Disc one of this two-disc Blu-ray combo edition contains several worthwhile extras. The first is a nineteen-minute featurette called "Shoot the Moon: The Making of Hugo," which gives us some behind-the-scenes info on the filmmaking. The next is "The Cinemagician, Georges Melies," about fifteen minutes on the film's subject, described as a "modern inventor of storytelling." Following that is "The Mechanical Man at the Heart of Hugo," thirteen minutes on the automaton in the movie, which, surprisingly, is not a CGI creation but a genuine automaton. Then there is "Big Effects, Small Scale," six minutes on one of the film's important special effects; and "Sacha Baron Cohen: Role of a Lifetime," three minutes with the comic actor in character.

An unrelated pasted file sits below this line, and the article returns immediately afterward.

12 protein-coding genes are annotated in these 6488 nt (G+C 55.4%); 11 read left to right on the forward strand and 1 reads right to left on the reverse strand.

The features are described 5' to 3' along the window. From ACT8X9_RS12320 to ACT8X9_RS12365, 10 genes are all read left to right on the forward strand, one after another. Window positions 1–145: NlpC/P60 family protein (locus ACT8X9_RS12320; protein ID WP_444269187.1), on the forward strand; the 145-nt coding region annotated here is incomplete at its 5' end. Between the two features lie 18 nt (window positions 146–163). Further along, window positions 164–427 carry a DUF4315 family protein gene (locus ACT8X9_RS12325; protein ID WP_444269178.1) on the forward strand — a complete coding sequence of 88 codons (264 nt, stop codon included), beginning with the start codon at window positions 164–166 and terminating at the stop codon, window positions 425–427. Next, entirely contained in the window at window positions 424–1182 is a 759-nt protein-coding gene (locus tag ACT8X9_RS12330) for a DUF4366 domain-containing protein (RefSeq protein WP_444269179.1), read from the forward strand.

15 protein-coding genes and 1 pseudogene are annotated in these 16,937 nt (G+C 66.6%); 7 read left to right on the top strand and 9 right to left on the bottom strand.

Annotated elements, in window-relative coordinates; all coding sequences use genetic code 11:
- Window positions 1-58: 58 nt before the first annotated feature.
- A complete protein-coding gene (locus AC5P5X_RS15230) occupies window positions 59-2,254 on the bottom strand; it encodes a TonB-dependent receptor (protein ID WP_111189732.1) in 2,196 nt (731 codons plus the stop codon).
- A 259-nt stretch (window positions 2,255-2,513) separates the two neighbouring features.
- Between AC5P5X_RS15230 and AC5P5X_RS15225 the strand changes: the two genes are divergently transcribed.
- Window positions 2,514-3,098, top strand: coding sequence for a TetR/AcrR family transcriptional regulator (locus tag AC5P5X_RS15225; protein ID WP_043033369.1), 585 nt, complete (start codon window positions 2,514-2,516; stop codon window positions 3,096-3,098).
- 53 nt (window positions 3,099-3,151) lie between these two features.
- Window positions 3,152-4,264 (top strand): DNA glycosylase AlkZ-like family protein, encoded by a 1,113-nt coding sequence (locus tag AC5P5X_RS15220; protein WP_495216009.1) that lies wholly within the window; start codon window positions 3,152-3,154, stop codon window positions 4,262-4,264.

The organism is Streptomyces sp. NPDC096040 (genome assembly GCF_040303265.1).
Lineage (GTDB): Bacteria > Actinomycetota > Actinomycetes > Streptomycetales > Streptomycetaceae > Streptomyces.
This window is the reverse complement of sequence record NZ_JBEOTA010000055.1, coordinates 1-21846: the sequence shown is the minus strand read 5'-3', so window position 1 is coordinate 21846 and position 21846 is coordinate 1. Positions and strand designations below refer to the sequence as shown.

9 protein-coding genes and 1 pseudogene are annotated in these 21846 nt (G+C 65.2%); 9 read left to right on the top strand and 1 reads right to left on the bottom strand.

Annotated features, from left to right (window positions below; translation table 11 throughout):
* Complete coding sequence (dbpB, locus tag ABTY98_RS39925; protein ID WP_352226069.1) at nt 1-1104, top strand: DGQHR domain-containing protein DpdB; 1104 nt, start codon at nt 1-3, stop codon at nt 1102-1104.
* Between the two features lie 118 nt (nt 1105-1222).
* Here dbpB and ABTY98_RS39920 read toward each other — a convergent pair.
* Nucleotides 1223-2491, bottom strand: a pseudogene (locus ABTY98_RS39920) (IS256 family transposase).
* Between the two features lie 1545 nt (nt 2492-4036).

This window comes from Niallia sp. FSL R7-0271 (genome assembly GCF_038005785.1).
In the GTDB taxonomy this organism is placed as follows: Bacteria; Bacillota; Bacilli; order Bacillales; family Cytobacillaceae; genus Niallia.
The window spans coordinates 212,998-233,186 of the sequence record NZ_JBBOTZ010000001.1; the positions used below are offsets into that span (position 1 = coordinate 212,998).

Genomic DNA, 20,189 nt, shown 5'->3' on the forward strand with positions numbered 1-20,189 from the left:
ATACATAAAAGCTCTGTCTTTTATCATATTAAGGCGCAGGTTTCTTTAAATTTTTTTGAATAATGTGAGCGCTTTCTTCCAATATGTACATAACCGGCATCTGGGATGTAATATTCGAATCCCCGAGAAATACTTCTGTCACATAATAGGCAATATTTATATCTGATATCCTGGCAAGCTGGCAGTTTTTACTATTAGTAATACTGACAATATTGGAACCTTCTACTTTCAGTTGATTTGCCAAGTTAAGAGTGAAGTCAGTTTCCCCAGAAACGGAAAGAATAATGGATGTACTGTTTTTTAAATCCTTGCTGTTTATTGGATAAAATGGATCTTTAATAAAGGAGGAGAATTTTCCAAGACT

The bonuses on disc one conclude with sixteen scene selections; bookmarks; English, French, Spanish, and Portuguese spoken languages and subtitles; English audio descriptions; and English captions for the hearing impaired.
Disc two contains the film on DVD. In addition, Paramount make the film available via an UltraViolet digital copy, downloadable from their Web site. The two-disc set comes housed in a flimsy Eco-case, further enclosed in a handsomely embossed slipcover.
As I've said, I wasn't too sure about this one going in, but it surprised me with its grace, wit, charm, imagination, and sentiment. The fact that "Hugo" is also among the most gorgeous films ever made is simply the icing on the cake. It turned out to be one of my favorite films of the year.